University honours cancer surgery researcher

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A LEEDS University postgraduate whose research could help to save the lives of thousands of cancer patients has been honoured by the institution.

Dr Nick West from the university’s Faculty of Medicine and Health has been named as its Postgraduate Researcher of the Year.

His work investigated the importance of surgical technique in patients undergoing bowel cancer surgery by assessing the quality and amount of material removed during the operation and its relationship to patient survival.

Dr West was able to show that improved surgical technique could increase the survival rate. “Good surgery” was identified as more meticulous and involved removing more normal material around the cancer. This accounted for around one third of bowel cancer operations undertaken in Leeds.

These good operations resulted in 15 per cent more patients surviving for at least five years when compared to the poorer operations. This research suggests that surgical training programmes should improve the quality of bowel cancer surgery and therefore patient survival.

A move towards better bowel cancer surgery could improve the number of patients surviving for at least five years after their operation from 62 per cent to 89 per cent according to Dr West. This would mean 7,000 lives could potentially be saved every year in the United Kingdom alone in 2012.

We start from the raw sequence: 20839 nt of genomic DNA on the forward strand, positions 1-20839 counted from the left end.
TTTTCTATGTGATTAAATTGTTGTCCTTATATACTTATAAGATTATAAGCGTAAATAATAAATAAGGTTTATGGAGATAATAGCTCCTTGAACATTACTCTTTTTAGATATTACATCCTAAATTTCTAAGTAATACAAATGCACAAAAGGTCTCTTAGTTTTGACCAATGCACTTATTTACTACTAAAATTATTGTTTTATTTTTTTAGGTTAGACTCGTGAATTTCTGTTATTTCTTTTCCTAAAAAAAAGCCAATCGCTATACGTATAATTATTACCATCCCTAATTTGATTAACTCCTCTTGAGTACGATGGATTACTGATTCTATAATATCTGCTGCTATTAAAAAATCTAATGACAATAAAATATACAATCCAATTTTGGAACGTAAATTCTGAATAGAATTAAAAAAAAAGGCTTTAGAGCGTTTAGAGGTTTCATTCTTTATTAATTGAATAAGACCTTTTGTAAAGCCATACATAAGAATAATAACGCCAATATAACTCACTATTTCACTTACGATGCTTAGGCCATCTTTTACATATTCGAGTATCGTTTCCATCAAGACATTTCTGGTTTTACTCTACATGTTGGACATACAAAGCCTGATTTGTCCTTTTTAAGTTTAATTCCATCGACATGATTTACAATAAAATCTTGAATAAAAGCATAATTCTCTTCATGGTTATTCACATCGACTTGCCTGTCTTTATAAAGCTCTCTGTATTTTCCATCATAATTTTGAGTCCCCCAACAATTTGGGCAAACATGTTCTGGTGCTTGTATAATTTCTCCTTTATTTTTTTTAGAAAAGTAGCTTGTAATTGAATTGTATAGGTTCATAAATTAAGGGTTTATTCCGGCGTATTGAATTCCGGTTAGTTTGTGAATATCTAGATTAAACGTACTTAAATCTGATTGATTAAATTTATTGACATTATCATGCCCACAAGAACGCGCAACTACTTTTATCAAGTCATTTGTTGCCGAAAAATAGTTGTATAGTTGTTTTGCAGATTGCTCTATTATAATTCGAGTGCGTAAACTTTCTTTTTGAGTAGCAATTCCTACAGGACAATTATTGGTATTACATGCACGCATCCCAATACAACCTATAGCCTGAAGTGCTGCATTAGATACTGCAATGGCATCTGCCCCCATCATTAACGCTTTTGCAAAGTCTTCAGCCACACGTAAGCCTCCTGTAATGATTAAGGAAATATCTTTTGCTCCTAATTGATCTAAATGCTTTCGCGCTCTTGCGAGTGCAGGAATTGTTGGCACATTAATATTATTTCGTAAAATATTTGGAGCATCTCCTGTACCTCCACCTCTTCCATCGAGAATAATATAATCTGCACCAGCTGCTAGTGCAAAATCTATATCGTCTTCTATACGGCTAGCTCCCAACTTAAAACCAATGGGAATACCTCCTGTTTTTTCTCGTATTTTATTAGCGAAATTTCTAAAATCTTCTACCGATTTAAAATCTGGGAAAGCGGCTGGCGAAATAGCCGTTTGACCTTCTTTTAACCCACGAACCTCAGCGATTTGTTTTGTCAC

The work by Dr West, under Dr Phil Quirke at the Leeds Institute of Molecular Medicine, has led to research with world leading bowel cancer centres in order to identify the most effective surgical techniques.

Yorkshire Cancer Research has agreed to fund a training programme for the Yorkshire region in July 2012.

Dr West has presented his work at national and international meetings and was awarded the Royal College of Pathologists histopathology research medal and the British Oncological Association young investigator of the year award in 2010.

His latest honour from Leeds aims to celebrate the quality and impact of the work of postgraduate researchers across the university with each faculty putting forward a nominee.

He said: “It is a great honour to receive this award, particularly in light of the very high standard of competitors. Bowel cancer is a common disease and over the last few years we have developed a strong international collaborative research group led by Leeds.”